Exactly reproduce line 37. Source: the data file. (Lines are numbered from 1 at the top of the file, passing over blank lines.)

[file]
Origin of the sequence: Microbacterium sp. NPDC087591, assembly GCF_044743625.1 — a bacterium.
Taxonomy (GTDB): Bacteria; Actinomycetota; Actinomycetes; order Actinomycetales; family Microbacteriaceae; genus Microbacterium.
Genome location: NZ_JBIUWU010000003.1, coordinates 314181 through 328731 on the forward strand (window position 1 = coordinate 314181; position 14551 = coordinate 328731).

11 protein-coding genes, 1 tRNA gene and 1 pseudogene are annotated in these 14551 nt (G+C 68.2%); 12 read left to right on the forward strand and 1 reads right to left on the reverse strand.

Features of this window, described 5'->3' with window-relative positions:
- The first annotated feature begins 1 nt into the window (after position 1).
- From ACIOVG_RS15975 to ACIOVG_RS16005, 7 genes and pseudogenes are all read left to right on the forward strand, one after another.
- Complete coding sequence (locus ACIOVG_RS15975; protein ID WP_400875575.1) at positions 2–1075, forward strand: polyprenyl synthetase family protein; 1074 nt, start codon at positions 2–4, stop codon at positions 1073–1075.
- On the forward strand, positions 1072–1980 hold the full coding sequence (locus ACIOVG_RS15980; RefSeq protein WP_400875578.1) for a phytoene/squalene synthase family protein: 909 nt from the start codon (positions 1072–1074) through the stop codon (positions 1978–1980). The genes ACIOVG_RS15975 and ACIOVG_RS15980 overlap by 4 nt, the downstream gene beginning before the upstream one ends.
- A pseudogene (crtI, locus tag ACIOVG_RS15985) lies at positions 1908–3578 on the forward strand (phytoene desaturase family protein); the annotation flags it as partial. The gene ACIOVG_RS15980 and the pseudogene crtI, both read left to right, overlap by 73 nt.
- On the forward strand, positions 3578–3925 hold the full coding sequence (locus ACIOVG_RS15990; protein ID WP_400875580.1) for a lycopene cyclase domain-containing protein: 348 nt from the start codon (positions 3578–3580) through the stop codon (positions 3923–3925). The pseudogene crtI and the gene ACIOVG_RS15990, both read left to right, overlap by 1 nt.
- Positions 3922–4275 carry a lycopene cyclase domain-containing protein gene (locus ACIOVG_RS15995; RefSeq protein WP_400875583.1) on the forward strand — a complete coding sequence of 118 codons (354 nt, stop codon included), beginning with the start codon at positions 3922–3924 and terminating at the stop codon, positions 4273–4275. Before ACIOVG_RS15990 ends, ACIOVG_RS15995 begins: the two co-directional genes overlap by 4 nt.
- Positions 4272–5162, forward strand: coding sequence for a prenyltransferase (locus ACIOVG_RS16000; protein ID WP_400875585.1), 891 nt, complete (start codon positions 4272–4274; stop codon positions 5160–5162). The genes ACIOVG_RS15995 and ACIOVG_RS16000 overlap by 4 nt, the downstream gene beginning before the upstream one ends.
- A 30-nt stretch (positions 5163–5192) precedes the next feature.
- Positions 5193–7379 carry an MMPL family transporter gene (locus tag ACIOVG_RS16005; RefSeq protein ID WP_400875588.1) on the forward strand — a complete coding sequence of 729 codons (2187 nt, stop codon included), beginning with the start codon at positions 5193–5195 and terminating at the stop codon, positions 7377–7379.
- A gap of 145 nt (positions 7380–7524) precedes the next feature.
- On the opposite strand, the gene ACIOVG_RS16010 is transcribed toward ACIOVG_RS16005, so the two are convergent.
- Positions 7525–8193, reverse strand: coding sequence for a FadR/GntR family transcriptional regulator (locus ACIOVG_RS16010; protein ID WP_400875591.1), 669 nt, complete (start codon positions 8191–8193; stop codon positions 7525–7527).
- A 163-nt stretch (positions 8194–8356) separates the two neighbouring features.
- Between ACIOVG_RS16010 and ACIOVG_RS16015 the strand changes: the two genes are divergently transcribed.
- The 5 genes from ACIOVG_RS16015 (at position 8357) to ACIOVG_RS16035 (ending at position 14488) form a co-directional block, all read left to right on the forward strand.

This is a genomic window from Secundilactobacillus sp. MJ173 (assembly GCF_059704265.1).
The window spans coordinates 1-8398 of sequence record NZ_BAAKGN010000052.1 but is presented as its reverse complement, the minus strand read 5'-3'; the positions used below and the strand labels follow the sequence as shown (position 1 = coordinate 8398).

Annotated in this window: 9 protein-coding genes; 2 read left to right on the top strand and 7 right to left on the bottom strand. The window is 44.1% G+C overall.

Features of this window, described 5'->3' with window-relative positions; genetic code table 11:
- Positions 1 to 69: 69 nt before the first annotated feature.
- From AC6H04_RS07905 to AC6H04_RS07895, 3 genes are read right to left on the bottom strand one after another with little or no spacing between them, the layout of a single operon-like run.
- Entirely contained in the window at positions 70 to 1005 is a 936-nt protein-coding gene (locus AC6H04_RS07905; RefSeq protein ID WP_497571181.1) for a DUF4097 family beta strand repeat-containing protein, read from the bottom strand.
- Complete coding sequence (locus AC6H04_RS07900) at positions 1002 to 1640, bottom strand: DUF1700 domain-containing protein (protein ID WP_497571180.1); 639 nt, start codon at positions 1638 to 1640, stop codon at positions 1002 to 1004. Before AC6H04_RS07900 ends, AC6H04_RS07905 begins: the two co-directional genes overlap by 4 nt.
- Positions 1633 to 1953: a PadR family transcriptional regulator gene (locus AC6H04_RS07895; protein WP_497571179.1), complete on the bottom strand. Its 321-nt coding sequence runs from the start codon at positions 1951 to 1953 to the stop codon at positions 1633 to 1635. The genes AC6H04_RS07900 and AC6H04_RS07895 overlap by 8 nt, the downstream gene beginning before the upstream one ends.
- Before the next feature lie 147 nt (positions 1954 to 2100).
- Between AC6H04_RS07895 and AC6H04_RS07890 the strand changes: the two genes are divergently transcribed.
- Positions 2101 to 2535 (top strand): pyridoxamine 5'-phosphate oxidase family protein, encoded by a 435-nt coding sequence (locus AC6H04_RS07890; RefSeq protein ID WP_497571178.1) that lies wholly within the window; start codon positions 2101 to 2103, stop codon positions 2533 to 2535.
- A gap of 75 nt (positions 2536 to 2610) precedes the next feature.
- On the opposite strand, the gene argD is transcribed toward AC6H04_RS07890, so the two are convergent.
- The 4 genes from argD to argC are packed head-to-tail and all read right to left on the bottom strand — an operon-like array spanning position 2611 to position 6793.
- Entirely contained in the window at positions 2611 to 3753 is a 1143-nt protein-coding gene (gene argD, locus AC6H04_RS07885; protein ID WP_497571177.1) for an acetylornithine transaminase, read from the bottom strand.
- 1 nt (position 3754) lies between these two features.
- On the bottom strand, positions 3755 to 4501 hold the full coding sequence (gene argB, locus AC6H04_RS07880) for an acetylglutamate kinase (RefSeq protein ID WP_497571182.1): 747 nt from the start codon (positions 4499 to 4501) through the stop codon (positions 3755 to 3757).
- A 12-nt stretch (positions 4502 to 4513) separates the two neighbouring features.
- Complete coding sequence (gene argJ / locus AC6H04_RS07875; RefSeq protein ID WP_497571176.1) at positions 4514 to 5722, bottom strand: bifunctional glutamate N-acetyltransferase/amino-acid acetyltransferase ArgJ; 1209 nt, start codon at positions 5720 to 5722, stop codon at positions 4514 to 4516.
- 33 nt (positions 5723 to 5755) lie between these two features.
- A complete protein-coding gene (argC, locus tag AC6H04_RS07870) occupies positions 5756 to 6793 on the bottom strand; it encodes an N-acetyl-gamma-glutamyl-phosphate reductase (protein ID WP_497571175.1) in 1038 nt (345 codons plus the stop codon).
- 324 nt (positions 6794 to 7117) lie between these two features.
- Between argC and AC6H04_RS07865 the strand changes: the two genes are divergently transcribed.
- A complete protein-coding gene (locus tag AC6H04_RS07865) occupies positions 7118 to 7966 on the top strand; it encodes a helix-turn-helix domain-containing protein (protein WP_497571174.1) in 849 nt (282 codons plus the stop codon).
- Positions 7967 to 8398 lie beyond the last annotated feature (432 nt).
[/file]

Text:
- Entirely contained in the window at positions 2611 to 3753 is a 1143-nt protein-coding gene (gene argD, locus AC6H04_RS07885; protein ID WP_497571177.1) for an acetylornithine transaminase, read from the bottom strand.